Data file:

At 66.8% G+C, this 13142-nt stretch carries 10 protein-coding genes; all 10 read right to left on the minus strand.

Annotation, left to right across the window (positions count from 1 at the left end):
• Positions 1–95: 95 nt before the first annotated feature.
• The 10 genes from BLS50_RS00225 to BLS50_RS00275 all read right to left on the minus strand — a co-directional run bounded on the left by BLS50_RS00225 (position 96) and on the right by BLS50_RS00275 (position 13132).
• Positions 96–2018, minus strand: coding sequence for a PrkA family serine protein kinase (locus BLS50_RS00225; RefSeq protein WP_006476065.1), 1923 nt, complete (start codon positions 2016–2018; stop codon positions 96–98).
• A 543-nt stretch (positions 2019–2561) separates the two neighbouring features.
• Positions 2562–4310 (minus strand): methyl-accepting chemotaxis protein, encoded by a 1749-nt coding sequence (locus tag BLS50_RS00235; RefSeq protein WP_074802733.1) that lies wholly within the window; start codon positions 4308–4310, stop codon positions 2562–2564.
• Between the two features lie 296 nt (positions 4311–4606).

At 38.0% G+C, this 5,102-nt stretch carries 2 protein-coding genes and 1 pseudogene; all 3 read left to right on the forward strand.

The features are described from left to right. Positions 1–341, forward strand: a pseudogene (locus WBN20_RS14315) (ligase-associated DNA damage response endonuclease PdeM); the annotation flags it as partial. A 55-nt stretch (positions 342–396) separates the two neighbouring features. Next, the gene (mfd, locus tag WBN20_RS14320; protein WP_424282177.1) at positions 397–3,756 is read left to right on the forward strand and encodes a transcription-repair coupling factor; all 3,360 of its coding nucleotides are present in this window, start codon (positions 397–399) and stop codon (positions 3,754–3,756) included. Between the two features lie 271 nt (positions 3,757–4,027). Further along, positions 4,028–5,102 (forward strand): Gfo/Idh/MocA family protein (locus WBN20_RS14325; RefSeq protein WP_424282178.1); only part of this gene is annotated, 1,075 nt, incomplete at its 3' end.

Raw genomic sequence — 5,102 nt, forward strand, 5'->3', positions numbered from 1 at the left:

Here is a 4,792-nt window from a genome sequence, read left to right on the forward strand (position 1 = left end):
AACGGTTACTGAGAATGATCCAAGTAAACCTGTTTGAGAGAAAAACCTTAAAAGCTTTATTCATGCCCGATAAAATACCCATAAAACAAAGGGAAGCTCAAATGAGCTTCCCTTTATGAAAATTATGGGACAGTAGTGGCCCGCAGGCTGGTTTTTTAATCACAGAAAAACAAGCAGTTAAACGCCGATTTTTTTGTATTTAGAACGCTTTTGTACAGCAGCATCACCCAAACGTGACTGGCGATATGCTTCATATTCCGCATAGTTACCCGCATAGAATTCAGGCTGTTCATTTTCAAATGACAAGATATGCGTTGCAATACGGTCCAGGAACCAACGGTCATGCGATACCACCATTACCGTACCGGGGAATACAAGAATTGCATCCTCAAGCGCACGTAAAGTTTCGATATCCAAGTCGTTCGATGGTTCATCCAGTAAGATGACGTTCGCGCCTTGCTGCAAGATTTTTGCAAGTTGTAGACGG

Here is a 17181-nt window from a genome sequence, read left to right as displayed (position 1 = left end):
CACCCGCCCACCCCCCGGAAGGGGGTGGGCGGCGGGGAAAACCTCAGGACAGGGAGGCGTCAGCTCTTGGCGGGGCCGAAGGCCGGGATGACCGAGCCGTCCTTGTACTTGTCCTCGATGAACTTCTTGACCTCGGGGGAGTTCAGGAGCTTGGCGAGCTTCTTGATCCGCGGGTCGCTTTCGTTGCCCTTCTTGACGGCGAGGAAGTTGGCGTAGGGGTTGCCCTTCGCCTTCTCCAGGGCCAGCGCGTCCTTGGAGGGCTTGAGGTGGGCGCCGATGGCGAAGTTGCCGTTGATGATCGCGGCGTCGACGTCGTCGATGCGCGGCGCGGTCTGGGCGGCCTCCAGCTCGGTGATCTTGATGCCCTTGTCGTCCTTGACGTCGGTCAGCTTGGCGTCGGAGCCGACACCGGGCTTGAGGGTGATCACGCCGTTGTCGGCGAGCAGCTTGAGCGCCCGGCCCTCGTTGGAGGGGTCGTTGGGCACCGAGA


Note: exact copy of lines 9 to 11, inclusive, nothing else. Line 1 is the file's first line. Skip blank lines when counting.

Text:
At 38.0% G+C, this 5,102-nt stretch carries 2 protein-coding genes and 1 pseudogene; all 3 read left to right on the forward strand.

The features are described from left to right. Positions 1–341, forward strand: a pseudogene (locus WBN20_RS14315) (ligase-associated DNA damage response endonuclease PdeM); the annotation flags it as partial. A 55-nt stretch (positions 342–396) separates the two neighbouring features. Next, the gene (mfd, locus tag WBN20_RS14320; protein WP_424282177.1) at positions 397–3,756 is read left to right on the forward strand and encodes a transcription-repair coupling factor; all 3,360 of its coding nucleotides are present in this window, start codon (positions 397–399) and stop codon (positions 3,754–3,756) included. Between the two features lie 271 nt (positions 3,757–4,027). Further along, positions 4,028–5,102 (forward strand): Gfo/Idh/MocA family protein (locus WBN20_RS14325; RefSeq protein WP_424282178.1); only part of this gene is annotated, 1,075 nt, incomplete at its 3' end.

Raw genomic sequence — 5,102 nt, forward strand, 5'->3', positions numbered from 1 at the left: